Below I outline some of the findings of my project to date. This is not a final or fully comprehensive account. A book will follow in due course. And I’m also planning to continue the blog with occasional posts on issues relating to the history of sexuality and anti-queer violence. The examples I discuss below give a sense of what my project is about. They have been especially important for the direction of my research as they changed my understanding of Hirschfeld’s work and the issues that define the modern history of same-sex sexuality more broadly.

A Deadly History

Over the course of the last year I found many examples that indicate that the history of modern homosexuality can, or should, not be understood as a simple progress narrative. This insight is of course not new. Many existing histories of same-sex sexuality have focused on the importance of affirmative cultural production and representation for the emergence of lesbian and gay identities and subcultures from the latter nineteenth-century onward. However, my research shows that direct experiences of violence, and the witnessing of
violence against others, equally shaped a collective sense of modern queer existence.

Magnus Hirschfeld’s own sexual reforms politics were partly motivated by the suicide of one of his patients, a young man who left him a series of letters in which he described as unbearably shameful his desire for other men. The death prompted Hirschfeld to undertake what became one of the earliest statistical surveys of homosexual suicide, conducted during the first two decades of the twentieth century. The material he collected offers specific insights into the reasons given – mostly fear and shame – by the women and men who killed themselves. It furthermore indicates the traumatic impact of these deaths, as Hirschfeld records his on emotional responses to the suicides as well as documenting how other women and men reacted to them. While it may ultimately be impossible to determine why some people kill themselves, this archive nevertheless demonstrates that there is a collective shape to queer suicide: that social isolation as much as the active persecution of bodies and desires that do not fit specific norms plays a role in why some people end their lives.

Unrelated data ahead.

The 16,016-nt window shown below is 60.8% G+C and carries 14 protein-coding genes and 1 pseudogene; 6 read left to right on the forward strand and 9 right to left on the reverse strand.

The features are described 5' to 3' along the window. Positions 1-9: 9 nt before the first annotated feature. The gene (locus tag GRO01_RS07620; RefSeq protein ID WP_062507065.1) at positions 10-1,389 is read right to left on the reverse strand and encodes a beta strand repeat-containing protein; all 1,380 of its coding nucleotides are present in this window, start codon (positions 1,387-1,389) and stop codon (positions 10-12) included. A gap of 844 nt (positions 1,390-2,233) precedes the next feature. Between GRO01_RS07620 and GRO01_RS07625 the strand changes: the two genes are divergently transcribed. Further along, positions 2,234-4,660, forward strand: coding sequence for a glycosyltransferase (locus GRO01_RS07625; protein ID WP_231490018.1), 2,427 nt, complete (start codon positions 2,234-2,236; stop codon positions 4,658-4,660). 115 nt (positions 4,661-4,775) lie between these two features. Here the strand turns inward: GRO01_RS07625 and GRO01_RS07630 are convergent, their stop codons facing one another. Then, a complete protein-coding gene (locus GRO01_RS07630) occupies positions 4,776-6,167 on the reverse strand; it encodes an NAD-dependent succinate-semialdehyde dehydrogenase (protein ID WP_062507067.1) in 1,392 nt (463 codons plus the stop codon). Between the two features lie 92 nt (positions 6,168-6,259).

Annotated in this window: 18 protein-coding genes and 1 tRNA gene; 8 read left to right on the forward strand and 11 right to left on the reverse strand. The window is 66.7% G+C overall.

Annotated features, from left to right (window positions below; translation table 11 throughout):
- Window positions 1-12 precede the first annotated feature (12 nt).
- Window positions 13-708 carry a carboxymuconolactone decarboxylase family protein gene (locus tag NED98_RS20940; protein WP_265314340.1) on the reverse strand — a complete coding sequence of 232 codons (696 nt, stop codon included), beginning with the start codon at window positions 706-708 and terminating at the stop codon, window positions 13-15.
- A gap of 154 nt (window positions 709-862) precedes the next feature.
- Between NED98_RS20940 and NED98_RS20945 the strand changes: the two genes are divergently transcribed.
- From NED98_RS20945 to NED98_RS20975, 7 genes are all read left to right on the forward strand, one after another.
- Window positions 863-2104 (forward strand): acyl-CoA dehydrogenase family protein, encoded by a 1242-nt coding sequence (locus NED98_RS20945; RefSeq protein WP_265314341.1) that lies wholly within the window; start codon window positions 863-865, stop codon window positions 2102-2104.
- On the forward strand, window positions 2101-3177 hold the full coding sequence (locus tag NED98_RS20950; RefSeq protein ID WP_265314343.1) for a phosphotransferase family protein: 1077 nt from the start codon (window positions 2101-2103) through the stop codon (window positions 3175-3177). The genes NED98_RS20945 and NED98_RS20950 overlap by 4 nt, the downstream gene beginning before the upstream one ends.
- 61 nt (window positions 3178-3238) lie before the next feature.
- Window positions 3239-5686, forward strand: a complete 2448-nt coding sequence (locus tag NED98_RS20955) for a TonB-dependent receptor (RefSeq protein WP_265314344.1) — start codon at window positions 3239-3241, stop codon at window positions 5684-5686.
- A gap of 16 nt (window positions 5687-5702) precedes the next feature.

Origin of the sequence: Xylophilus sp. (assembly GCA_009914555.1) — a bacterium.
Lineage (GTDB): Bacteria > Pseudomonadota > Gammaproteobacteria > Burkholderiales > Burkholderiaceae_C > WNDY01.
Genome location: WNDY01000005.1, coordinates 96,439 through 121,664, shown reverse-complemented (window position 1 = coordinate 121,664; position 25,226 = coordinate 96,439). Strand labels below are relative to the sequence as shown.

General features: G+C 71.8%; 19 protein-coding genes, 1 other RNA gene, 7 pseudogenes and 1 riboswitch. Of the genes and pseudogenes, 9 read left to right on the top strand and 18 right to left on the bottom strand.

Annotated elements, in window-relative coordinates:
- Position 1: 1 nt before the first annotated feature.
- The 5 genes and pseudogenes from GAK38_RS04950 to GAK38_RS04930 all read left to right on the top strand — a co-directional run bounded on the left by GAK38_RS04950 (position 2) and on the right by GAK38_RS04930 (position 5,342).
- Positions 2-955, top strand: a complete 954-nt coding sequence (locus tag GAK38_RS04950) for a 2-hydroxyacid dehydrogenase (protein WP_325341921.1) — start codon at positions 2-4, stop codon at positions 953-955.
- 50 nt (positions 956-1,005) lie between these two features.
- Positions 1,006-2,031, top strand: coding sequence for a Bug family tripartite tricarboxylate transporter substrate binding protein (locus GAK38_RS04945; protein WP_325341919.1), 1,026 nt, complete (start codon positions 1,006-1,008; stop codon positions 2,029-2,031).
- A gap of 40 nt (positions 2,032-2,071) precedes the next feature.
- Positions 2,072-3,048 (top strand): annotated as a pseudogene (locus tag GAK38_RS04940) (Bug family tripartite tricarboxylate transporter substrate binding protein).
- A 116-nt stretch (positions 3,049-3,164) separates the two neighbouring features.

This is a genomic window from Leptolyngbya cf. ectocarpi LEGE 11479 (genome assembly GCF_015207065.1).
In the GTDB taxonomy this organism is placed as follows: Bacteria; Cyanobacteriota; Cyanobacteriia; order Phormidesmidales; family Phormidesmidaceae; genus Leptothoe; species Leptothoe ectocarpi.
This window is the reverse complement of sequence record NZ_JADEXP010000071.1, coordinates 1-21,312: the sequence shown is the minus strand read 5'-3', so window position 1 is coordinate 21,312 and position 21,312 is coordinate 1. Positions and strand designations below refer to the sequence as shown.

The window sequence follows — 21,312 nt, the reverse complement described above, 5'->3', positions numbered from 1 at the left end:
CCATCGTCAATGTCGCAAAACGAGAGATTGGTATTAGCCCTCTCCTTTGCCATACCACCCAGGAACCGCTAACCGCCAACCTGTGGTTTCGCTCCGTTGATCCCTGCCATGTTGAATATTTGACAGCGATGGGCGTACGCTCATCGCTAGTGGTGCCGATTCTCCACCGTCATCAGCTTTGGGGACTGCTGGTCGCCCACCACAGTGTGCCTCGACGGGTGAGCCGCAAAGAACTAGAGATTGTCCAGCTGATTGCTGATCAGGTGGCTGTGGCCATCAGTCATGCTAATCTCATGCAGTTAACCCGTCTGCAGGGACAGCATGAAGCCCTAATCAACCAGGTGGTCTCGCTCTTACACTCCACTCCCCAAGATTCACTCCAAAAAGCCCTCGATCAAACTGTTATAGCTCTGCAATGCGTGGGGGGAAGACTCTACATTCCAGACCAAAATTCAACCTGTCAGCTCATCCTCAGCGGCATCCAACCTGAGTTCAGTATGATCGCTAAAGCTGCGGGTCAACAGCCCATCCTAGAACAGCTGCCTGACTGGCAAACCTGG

A Violent Omission

A main aspect of my research on the ‘missing’ and neglected parts of Hirschfeld’s archive thus deals with the shaping of queer subcultures. Another key finding has been that the history of the emerging homosexual rights movement in Europe cannot be understood as separate from the history of European colonialism. Scholars have paid considerable critical attention to the intersections between race, sexuality and colonialism across time. Yet we know surprisingly little about the impact of colonialism on early sexual rights politics and the work of sexologists such as Hirschfeld.

By paying close attention to what it meant that Hirschfeld came of age, professionally and politically, during the period of Germany’s ‘official’ reign as a colonial power, which lasted from 1889 to 1919, I have been able to gain a better understanding of the violent conditions that shaped whose bodies and lives became part of the homosexual rights movement, and on what terms. This research re-contextualises the development of Hirschfeld’s own understanding of racism. He famously completed one of the first modern studies racism, which was published posthumously in 1938. The study was no doubt prompted by Hirschfeld’s own persecution by the Nazis. Yet I found that Racism can also be read as the belated product of Hirschfeld’s experiences of German colonialism, further supporting my argument that emergence of the modern homosexual rights movement is entangled with the traumatic realties of colonialism and racial oppression.

Precious Critical Time